The IEM is rated at IPX4 resistance, which protects it from splashing water. If you want to keep them further safe, the AF100 MK2 comes with a small storage case. The 1.2m double braided cable is a lot easier to untangle than some other in-ears I’ve tested.

Audio quality — Balanced, expressive and musical in its presentation

It’s worth observing the manual refers to burn-in. Plenty of review sites and forums have debunked it having an effect, arguing headphones should sound great out of the box.

That ought to be true but isn’t always our experience. It would seem Audiofly agrees to an extent. They suggest running the headphones in at moderate volume for around 40 hours to break in the mechanical parts. With that in mind, we give the AF100 the time they need, and while the effects aren’t too pronounced, it gives us a solid foundation to assess them.

Audiofly AF100 MK2

First and foremost they’re a likeable pair of IEMs. Changing the ear tips affects the presentation, so if you don’t initially like aspects of what the AF100 MK2 do, it’s worth trialling other ear tip options.

We start with Janelle Monae’s Can’t Live Without Your Love from The Electric Lady album, and the AF100 MK2 makes a positive impression with its smooth, slightly warm but still balanced sound. The presentation can feel a bit thick at times, a trait that seems to be common with the other Audiofly headphones tested on Trusted Reviews, and it does seem to get in the way of the AF100 MK2 dredging up detail. The brass instruments in Can’t Live Without… aren’t described with as much detail, getting slightly lost in the track.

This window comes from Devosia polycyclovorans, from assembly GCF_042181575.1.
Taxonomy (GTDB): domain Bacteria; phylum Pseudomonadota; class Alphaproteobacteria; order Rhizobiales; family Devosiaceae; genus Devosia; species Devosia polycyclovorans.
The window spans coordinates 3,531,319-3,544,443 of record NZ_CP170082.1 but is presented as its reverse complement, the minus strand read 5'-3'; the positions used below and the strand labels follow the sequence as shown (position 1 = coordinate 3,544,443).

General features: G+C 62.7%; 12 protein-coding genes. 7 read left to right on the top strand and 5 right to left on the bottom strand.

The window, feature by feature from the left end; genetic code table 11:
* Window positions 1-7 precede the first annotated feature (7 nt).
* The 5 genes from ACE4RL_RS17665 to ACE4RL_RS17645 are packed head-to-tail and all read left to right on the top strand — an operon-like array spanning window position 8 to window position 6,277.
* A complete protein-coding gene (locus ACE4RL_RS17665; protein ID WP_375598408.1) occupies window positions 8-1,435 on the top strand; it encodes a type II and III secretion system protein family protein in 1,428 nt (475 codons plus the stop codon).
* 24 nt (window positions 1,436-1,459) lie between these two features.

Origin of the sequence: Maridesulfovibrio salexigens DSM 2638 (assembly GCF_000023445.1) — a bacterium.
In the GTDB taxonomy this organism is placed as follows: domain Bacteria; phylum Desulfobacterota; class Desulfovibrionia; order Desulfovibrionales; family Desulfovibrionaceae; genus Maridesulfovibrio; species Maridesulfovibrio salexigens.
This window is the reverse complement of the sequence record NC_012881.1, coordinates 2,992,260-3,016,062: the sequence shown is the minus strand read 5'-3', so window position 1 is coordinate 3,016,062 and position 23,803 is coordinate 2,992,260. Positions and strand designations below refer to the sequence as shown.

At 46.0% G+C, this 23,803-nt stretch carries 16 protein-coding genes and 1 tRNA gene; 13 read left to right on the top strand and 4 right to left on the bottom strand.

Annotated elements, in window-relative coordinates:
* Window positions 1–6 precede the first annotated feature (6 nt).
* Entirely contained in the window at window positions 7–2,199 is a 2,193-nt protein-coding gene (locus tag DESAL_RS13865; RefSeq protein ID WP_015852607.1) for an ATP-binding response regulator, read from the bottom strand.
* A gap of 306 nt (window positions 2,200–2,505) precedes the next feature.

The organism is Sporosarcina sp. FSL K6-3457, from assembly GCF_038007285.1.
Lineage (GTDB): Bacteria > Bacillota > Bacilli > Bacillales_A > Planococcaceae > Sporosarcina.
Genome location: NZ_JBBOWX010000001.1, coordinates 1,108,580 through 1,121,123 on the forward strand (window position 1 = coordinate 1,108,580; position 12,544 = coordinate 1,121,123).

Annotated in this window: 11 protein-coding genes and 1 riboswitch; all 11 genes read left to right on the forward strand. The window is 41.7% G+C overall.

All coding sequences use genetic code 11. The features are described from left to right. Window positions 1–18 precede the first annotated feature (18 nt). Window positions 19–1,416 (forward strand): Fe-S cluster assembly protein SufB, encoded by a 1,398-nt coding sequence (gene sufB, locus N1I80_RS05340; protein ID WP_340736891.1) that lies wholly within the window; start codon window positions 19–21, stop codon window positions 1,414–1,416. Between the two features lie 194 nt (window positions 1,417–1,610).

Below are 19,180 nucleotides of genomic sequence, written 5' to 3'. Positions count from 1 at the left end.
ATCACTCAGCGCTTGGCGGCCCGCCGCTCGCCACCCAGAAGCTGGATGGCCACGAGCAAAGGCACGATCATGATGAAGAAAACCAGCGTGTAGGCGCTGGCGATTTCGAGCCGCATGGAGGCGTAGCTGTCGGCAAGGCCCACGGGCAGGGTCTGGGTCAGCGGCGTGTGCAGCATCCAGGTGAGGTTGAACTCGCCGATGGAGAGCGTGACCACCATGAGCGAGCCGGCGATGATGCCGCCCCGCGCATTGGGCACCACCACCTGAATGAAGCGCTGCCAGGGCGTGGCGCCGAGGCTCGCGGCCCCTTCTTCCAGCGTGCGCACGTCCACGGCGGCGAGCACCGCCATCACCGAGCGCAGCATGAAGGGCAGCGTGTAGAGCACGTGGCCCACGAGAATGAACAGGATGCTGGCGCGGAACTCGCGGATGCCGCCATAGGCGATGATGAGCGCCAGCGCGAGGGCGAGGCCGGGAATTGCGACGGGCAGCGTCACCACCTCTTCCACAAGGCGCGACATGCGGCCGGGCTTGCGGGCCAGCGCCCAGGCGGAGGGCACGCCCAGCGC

Audiofly AF100 MK2

But its easy-going musical quality is charming and infectious. Vocals are clear and well-expressed, and the soundstage of whatever was played was reasonably broad, granting tracks space to play in. It’s not the sharpest or most detailed of performances, but it is fun.

Dynamically they’re assured, with transitions handled smoothly, though they could conceivably be more impactful. Treble frequencies ring true and bass is measured and not over-zealous in its handling.

Something that doesn’t quite sound as organised is the midrange. Changing to a foam ear tip helped elevate the thin-sounding midrange, but it still lacked a bit of detail and fullness. The strings in I Was Made For This from the Avengers: Endgame track sound a little hollow compared to the more energetic Shanling ME100.

Even so, these are a winning pair of in-ears with a presentation that rarely fails to draw you in.

Should you buy the Audiofly AF100 MK2?

The AF100 MK2 are due to launch in the UK and Europe soon, though issues with the Covid-19 pandemic appear to have held stock up. Price is expected to be around £100 but hasn’t yet been confirmed.

When the AF100 MK2 does become available, they are certainly worth more than a cursory glance. They don’t have all the bells and whistles of true wireless but sound better than a number of them around the £100 price point. Plus, you won’t have to worry about your wireless connection tapping out as, well, these are wired headphones.

Whether you’re a musician or not, the AF100 MK2 are a thoroughly entertaining pair of in-ear monitors.

Trusted Score